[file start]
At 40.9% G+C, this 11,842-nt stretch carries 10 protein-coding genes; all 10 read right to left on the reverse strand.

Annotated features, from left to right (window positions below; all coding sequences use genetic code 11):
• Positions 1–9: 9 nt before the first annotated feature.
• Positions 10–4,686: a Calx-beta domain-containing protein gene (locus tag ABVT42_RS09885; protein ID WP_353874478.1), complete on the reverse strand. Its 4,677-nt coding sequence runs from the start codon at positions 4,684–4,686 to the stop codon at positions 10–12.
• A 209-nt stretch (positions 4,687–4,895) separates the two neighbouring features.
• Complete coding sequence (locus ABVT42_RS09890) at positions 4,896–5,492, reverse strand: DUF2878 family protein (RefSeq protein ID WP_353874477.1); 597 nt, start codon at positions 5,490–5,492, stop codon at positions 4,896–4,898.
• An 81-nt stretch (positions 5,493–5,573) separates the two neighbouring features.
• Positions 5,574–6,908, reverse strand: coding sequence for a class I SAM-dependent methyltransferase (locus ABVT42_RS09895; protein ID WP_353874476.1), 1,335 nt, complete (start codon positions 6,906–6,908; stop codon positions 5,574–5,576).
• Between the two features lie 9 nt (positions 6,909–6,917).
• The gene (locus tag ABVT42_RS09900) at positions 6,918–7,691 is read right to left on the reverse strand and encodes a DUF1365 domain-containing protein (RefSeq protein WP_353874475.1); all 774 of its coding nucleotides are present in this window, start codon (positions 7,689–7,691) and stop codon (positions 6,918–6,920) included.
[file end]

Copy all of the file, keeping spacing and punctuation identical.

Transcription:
At 40.9% G+C, this 11,842-nt stretch carries 10 protein-coding genes; all 10 read right to left on the reverse strand.

Annotated features, from left to right (window positions below; all coding sequences use genetic code 11):
• Positions 1–9: 9 nt before the first annotated feature.
• Positions 10–4,686: a Calx-beta domain-containing protein gene (locus tag ABVT42_RS09885; protein ID WP_353874478.1), complete on the reverse strand. Its 4,677-nt coding sequence runs from the start codon at positions 4,684–4,686 to the stop codon at positions 10–12.
• A 209-nt stretch (positions 4,687–4,895) separates the two neighbouring features.
• Complete coding sequence (locus ABVT42_RS09890) at positions 4,896–5,492, reverse strand: DUF2878 family protein (RefSeq protein ID WP_353874477.1); 597 nt, start codon at positions 5,490–5,492, stop codon at positions 4,896–4,898.
• An 81-nt stretch (positions 5,493–5,573) separates the two neighbouring features.
• Positions 5,574–6,908, reverse strand: coding sequence for a class I SAM-dependent methyltransferase (locus ABVT42_RS09895; protein ID WP_353874476.1), 1,335 nt, complete (start codon positions 6,906–6,908; stop codon positions 5,574–5,576).
• Between the two features lie 9 nt (positions 6,909–6,917).
• The gene (locus tag ABVT42_RS09900) at positions 6,918–7,691 is read right to left on the reverse strand and encodes a DUF1365 domain-containing protein (RefSeq protein WP_353874475.1); all 774 of its coding nucleotides are present in this window, start codon (positions 7,689–7,691) and stop codon (positions 6,918–6,920) included.